At least, I think they are.
At Monday's meeting of Man to Man*, there was a discussion about stereotypes, how we deal with them, and where they come from.
I spoke about how I like to play into some stereotypes of a gay male. One such stereotype being that we are all incredibly knowledgeable and into fashion. We are all fantabulous, impeccable dressers with great taste and a natural flare for clothing. Some gay men might hate this stereotype because it doesn't describe them at all. Others may not mind it much because they actually do have a passion for fashion. I, on the other hand, like to think that I fall somewhere in the middle. While I do enjoy dressing nicely and think I do a pretty good job at matching colors, I know next to nothing about actual fashion (You're wearing a Gucci suit? Is that a special kind like a two- or three-button?). And, I know what I like and what I think looks good. So, every once in a while, I'll see a girl walk by with a really fierce pair of shoes on and I'll exclaim a somewhat high-pitched "YYYYYYAAAAAAASSSSS GURL! You are WERKING those shoes!" or something to that effect.
It actually took me a while to realize that I was actually doing this. There was nothing wrong with it though. The girl always appreciated the compliment and it was just my way of being nice. But why would I say it in such a flamboyant manner? There's nothing wrong with doing things in a flamboyant manner, but it just wasn't something that I did. I never thought of myself as having that aspect to my personality. I started wondering whether it was actually a part of my personality that I was just becoming more familiar and comfortable with or if it was just me performing the stereotype that was prescribed to me. I sort of came to the conclusion that it was just me developing who I am as a person and even if this new aspect was foreign to me, I should totally embrace it.
And I do. But why did it cause me so much trouble? Well, because I like to think of myself as a stereotype breaker. From my childhood, I was told of the different stereotypes of Black men raised in poverty that I would never fall into if my mom had anything to do about it. I wasn't going to be a high school drop out, drug dealer, gang member who ends up in jail. I was going to defy what society said, statistically speaking, was going to happen to me. And so, I adopted that into every aspect of my life, including my sexuality. I wanted to defy every stereotype possible and leave people constantly guessing, never quite sure how to fit me into their narrow box of who they thought I should be or how I should act.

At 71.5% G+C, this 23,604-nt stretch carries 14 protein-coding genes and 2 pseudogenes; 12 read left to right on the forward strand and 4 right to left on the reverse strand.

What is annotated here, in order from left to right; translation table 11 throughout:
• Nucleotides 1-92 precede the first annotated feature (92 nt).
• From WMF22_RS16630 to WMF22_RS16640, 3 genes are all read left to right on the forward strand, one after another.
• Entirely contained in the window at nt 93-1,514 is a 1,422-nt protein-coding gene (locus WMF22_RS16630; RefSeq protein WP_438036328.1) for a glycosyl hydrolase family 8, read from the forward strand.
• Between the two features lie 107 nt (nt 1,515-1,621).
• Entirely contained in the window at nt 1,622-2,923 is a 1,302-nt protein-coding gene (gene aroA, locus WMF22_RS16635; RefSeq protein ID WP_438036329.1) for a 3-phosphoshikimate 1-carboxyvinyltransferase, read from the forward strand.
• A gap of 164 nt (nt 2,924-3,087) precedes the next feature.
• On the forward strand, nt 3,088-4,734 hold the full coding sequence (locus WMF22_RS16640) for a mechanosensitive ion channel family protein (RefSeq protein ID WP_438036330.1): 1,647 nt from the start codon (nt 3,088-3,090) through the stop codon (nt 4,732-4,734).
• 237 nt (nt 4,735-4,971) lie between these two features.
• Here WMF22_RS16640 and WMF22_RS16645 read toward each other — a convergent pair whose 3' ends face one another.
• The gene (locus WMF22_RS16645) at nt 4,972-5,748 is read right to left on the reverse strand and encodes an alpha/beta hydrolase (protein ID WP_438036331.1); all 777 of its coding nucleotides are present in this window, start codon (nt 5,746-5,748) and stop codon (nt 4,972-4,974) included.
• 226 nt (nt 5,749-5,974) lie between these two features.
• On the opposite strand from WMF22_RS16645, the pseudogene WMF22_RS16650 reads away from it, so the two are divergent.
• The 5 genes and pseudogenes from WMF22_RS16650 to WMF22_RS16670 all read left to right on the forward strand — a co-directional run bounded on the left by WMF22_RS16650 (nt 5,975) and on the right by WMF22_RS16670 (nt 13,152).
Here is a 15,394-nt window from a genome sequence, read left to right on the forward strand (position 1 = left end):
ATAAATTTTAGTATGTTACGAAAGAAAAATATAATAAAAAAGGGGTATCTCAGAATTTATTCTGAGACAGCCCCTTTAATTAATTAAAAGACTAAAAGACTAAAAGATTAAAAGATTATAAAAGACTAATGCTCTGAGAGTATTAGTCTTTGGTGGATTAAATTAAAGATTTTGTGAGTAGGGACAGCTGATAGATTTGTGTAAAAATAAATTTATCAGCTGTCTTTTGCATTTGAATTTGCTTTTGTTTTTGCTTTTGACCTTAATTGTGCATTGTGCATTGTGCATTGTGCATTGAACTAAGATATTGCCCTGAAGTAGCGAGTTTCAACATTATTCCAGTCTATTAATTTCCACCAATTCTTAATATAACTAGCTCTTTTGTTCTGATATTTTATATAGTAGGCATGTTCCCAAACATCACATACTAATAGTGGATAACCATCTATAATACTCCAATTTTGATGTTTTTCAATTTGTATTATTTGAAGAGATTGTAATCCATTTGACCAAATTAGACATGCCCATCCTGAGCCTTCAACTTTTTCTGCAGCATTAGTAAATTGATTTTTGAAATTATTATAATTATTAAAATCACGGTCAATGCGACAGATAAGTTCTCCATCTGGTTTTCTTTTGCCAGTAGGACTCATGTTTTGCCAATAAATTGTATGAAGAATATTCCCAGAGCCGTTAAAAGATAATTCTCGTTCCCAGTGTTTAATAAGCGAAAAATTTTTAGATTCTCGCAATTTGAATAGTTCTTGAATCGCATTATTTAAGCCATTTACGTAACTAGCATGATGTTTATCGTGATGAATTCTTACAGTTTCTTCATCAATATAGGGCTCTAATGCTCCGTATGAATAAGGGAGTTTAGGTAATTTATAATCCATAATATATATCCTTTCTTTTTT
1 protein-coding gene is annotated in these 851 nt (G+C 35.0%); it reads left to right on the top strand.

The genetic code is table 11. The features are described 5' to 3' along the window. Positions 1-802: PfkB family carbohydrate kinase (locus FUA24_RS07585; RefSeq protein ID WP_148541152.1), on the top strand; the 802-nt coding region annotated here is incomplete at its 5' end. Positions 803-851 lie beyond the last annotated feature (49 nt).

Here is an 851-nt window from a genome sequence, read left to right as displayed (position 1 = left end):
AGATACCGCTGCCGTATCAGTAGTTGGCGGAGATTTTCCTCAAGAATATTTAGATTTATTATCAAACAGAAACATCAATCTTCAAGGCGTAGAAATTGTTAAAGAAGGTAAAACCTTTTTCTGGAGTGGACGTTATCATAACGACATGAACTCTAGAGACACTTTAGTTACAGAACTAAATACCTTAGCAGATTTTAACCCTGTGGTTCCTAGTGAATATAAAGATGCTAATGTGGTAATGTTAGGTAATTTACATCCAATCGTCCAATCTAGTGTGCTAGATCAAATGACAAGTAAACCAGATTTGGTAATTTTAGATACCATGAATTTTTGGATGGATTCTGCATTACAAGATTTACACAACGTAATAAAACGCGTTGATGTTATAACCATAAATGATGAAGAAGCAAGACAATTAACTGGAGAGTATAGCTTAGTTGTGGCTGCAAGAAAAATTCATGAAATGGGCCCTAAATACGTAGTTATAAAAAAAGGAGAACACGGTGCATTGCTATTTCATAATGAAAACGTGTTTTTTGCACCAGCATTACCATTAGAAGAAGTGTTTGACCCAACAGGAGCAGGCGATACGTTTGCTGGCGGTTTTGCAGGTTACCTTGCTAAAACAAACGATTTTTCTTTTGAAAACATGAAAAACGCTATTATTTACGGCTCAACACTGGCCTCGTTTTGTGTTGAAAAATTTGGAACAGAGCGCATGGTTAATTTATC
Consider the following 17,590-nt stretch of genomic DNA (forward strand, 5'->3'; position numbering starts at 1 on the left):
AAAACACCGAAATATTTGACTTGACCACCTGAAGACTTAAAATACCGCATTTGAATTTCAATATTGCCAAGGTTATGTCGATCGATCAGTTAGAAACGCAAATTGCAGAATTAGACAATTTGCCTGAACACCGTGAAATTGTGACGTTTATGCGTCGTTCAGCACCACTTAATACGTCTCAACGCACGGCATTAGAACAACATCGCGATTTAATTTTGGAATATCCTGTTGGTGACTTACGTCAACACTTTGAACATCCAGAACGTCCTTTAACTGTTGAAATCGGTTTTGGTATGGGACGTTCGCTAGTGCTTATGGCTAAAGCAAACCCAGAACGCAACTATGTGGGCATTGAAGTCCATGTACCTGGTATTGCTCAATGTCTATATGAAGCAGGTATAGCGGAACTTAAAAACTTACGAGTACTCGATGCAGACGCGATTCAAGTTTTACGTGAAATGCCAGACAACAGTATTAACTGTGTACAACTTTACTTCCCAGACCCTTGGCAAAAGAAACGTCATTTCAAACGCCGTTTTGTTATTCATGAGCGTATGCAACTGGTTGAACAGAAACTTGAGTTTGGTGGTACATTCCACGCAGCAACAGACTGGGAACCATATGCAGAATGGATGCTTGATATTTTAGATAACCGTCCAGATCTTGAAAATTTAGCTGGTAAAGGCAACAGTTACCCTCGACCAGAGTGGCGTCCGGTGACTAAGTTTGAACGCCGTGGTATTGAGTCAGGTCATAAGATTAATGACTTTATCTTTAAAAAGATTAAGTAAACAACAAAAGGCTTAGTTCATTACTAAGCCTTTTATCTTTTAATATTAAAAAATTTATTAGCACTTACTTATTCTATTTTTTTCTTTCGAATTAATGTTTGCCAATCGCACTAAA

Which leads me to why I think stereotypes are fun. I think they're fun because you can play with them. You can confuse the heck out of people when you warp the stereotypes they already have about you. I've done it and it's so much fun. You can actually see their mental CPU saying DOES NOT COMPUTE! You can watch their facial expressions as they try to deal with the overload. And it's so much fun! For example, I can drop a really flamboyant line about how I love your outfit and then turn around and name all of the NFL teams. But wait, I'm gay right? So I'm not supposed to know football. *brain implodes*
It's all about finding power in those stereotypes, using that with which they try to limit us as a source of strength. It's in this that we can find solace and security. Instead of feeling trapped by the stereotypes that don't fit me (because, let's be honest, I know that I do fit some stereotypes but not others), I throw them back in the face of whoever is trying to give it to me. I mean, isn't that the reason we all hate stereotypes? Because people think that they apply to everyone one, but they don't. So, I think of it as my job to set the record straight (lolz) and tell them where the line is and not to cross it again. And it doesn't have to be done in a mean, angry way. I'm a huge fan of a subtle, snarky retort that let's them know they're wrong and you don't like it but it's ok. Just be more careful next time.
All I'm saying is that stereotypes are harmful for everyone. People hate it when they get stereotyped and those who do the stereotyping will never know they're wrong unless us stereotyped people show them. So, let's help each other out.
*Shameless plug: If you are a GBTQ male, I cannot urge you enough to at least come to one meeting of Man to Man. It's the perfect place to talk about issues that affect men in the community. There's always a great discussion and I promise you won't regret it.